Old Growth Forests
Old growth forests deserve protection
Why are old growth forests important?
Old growth forests play essential roles in wildlife habitat, species diversity, hydrological regimes, nutrient cycles, carbon storage, and numerous other ecological processes. They have unique structures and attributes that provide habitat for plant and animal species, such as lichen, bats, birds and mammals that are not found in other forest types. Old growth forests inspire a sense of awe, offer recreation, and have spiritual values.
These old forests are rare, and unfortunately becoming rarer every day due to natural disturbances like fire, human disturbance where old growth isn’t protected, and the warming and drying climate.
What are old growth forests?
There are many different definitions of old growth, in part because old growth looks different in ecosystems across the world where productivity, species, and disturbances drive differences in stand development. Most definitions focus on age and forest structures including large trees, signs of decay, multilayered canopies, canopy gaps, snags, and large downed logs. Tree size alone is not a marker of old growth. High productivity stands may have large, relatively young trees. Like all forests, old growth forests are affected by disturbances. Old growth forests are part of the ever-changing ecosystem and are the result of forest development.
Recognizing old growth
Most old growth in North America is protected in a park or reserve, but it is possible to encounter a forgotten patch of old growth while working or wandering in the woods. Tree size is likely to be the first indication of an old stand, but on dry or unproductive sites, other attributes might be more useful.
Old trees often have relatively open crowns, large diameter branches, flattened crowns, and raised crowns with few or no lower branches. Signs of tree age and decay are common in old growth stands such as large down logs, broken treetops, bayonet tops, cracks, scars, bark loss, hollow chambers, stem cavities, bark pockets, bark bowls, burls, resin flow, and bark bursts. Other elements of old growth include vertical diversification with shade tolerant species in the understory and horizontal variability due to canopy gaps.
Because old growth forests are rare, if you find an area that looks like it may be old growth, it is worth noting where it is and reaching out to local forestry agencies or universities to age the trees.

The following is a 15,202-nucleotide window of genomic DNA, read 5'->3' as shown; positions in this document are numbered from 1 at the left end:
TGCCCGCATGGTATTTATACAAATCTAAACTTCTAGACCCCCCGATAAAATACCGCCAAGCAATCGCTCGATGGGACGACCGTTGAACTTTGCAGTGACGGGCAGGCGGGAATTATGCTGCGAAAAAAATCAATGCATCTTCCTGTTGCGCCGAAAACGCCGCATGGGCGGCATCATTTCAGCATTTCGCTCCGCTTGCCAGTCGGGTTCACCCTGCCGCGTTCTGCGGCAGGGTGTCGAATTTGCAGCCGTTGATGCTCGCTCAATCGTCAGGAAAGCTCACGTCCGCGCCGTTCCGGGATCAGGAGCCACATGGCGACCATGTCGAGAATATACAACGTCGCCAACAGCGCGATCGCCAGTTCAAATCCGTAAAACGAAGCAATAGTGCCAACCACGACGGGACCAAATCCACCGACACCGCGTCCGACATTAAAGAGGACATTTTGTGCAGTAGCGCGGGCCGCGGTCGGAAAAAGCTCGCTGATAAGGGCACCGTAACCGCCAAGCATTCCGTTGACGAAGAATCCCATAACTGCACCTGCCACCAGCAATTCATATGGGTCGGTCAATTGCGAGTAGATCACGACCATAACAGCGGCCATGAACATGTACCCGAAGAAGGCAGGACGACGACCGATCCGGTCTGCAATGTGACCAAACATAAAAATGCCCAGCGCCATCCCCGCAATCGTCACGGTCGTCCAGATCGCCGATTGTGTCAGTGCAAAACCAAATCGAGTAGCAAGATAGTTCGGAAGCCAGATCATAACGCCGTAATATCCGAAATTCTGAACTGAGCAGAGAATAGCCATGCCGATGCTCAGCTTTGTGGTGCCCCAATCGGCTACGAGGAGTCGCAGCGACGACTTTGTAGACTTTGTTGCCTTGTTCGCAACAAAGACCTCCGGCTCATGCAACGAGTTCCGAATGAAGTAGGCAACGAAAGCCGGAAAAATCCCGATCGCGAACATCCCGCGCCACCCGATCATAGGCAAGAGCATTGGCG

Current status and threats
Old growth forests face the same threats as other forests such as natural and human disturbances including fire, insects, diseases, storms, and conversion to other uses. In addition, old growth forests are particularly threatened by the warming and drying of recent decades. Because of these threats and the difficulty of replacing old growth forests, they are declining across the world.
In general, old growth should be excluded from management except where restoration of disturbance processes, like low severity fire, are crucial to maintain old growth conditions. Forest management can help younger forests move towards old growth characteristics. For example, retaining and protecting individual large, old trees and large downed logs helps a mature forest develop old growth characteristics. While not appropriate in all areas, management to foster old growth characteristics may help offset the global decline of old forests.
What is old growth?
Forests dominated by large, old trees, both live and dead, standing and fallen, that usually contain many other smaller trees.
Where: Old growth forests can occur anywhere, though usually they are found in areas protected from disturbance.
- Wildlife habitat
- Carbon storage
- Recreation, inspiration, awe, and spiritual values
Conservation status: Old growth forests are rare and in decline globally.
Old Growth Webinars
- Federal policy on mature and old growth forests
- Managing for Old-Growth Characteristics in Temperate Forests Globally
- Accelerating the development of structural complexity: case study Ellsworth Creek Preserve, WA
- Managing for the parts of the sum: restoration treatments to accelerate late successional structures
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